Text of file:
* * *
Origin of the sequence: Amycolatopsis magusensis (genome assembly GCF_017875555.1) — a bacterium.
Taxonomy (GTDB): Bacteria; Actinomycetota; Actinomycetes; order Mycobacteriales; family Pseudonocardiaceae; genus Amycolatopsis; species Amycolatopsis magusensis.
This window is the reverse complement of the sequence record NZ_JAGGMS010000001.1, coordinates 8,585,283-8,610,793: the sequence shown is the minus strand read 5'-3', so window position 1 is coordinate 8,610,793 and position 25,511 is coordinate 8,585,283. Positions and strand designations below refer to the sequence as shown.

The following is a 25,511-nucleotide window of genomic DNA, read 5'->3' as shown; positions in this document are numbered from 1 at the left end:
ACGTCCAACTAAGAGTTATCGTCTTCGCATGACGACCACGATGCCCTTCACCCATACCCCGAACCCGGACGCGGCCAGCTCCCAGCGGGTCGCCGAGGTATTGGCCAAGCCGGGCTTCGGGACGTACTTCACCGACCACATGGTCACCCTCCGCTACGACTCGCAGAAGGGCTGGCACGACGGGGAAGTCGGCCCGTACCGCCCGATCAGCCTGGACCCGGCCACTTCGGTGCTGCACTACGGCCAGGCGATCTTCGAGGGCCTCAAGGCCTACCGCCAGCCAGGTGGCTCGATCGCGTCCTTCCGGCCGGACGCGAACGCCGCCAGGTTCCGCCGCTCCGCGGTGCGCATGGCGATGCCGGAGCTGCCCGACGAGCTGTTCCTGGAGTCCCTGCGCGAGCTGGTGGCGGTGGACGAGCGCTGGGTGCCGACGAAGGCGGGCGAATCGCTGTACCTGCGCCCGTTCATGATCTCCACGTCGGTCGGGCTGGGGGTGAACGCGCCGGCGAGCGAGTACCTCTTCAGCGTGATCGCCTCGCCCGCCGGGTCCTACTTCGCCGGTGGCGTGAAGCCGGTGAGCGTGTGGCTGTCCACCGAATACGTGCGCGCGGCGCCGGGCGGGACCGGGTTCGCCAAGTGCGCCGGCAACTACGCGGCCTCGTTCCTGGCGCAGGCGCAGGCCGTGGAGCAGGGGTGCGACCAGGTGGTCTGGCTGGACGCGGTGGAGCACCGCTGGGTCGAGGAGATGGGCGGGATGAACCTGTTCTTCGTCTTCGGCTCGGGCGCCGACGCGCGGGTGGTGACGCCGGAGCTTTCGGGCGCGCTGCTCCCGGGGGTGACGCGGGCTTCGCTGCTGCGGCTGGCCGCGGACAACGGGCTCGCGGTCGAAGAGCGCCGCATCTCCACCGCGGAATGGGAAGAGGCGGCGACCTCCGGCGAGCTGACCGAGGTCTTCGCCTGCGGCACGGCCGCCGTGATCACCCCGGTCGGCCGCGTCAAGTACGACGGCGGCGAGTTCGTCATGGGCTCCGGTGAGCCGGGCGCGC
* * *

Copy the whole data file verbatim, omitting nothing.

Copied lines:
Origin of the sequence: Amycolatopsis magusensis (genome assembly GCF_017875555.1) — a bacterium.
Taxonomy (GTDB): Bacteria; Actinomycetota; Actinomycetes; order Mycobacteriales; family Pseudonocardiaceae; genus Amycolatopsis; species Amycolatopsis magusensis.
This window is the reverse complement of the sequence record NZ_JAGGMS010000001.1, coordinates 8,585,283-8,610,793: the sequence shown is the minus strand read 5'-3', so window position 1 is coordinate 8,610,793 and position 25,511 is coordinate 8,585,283. Positions and strand designations below refer to the sequence as shown.

The following is a 25,511-nucleotide window of genomic DNA, read 5'->3' as shown; positions in this document are numbered from 1 at the left end:
ACGTCCAACTAAGAGTTATCGTCTTCGCATGACGACCACGATGCCCTTCACCCATACCCCGAACCCGGACGCGGCCAGCTCCCAGCGGGTCGCCGAGGTATTGGCCAAGCCGGGCTTCGGGACGTACTTCACCGACCACATGGTCACCCTCCGCTACGACTCGCAGAAGGGCTGGCACGACGGGGAAGTCGGCCCGTACCGCCCGATCAGCCTGGACCCGGCCACTTCGGTGCTGCACTACGGCCAGGCGATCTTCGAGGGCCTCAAGGCCTACCGCCAGCCAGGTGGCTCGATCGCGTCCTTCCGGCCGGACGCGAACGCCGCCAGGTTCCGCCGCTCCGCGGTGCGCATGGCGATGCCGGAGCTGCCCGACGAGCTGTTCCTGGAGTCCCTGCGCGAGCTGGTGGCGGTGGACGAGCGCTGGGTGCCGACGAAGGCGGGCGAATCGCTGTACCTGCGCCCGTTCATGATCTCCACGTCGGTCGGGCTGGGGGTGAACGCGCCGGCGAGCGAGTACCTCTTCAGCGTGATCGCCTCGCCCGCCGGGTCCTACTTCGCCGGTGGCGTGAAGCCGGTGAGCGTGTGGCTGTCCACCGAATACGTGCGCGCGGCGCCGGGCGGGACCGGGTTCGCCAAGTGCGCCGGCAACTACGCGGCCTCGTTCCTGGCGCAGGCGCAGGCCGTGGAGCAGGGGTGCGACCAGGTGGTCTGGCTGGACGCGGTGGAGCACCGCTGGGTCGAGGAGATGGGCGGGATGAACCTGTTCTTCGTCTTCGGCTCGGGCGCCGACGCGCGGGTGGTGACGCCGGAGCTTTCGGGCGCGCTGCTCCCGGGGGTGACGCGGGCTTCGCTGCTGCGGCTGGCCGCGGACAACGGGCTCGCGGTCGAAGAGCGCCGCATCTCCACCGCGGAATGGGAAGAGGCGGCGACCTCCGGCGAGCTGACCGAGGTCTTCGCCTGCGGCACGGCCGCCGTGATCACCCCGGTCGGCCGCGTCAAGTACGACGGCGGCGAGTTCGTCATGGGCTCCGGTGAGCCGGGCGCGC